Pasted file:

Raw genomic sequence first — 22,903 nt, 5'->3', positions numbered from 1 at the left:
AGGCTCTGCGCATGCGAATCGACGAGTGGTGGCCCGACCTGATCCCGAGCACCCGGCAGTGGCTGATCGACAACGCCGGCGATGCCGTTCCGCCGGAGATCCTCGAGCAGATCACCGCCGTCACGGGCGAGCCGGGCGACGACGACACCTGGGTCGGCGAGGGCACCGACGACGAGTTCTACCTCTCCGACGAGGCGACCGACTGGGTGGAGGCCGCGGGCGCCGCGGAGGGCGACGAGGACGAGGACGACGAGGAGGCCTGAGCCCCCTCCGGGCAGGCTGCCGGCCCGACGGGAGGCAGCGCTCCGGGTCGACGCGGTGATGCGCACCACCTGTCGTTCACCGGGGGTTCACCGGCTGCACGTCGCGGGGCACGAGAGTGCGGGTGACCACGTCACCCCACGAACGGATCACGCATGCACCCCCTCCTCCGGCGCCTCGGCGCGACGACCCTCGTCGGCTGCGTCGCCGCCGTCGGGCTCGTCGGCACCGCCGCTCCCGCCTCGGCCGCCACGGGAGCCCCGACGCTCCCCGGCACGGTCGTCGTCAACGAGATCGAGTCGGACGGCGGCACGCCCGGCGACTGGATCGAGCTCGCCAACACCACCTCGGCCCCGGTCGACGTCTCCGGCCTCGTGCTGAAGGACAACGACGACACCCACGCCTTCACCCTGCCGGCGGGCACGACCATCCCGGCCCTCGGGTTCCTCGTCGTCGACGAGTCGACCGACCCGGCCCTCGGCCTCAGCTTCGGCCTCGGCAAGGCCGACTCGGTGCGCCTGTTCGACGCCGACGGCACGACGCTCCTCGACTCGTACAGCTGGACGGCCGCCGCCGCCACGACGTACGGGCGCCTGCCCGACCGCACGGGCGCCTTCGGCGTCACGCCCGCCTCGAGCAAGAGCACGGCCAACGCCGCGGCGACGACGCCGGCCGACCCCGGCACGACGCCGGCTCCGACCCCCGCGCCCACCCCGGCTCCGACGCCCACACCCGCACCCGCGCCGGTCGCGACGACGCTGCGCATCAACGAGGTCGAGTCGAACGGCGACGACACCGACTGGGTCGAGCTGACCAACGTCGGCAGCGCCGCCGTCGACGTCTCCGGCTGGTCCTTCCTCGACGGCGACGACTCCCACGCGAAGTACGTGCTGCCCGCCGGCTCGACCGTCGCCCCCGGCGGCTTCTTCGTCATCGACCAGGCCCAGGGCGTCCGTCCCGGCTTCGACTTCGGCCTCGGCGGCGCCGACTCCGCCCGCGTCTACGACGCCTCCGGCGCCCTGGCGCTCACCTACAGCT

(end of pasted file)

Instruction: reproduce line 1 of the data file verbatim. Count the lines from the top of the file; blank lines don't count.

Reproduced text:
Raw genomic sequence first — 22,903 nt, 5'->3', positions numbered from 1 at the left: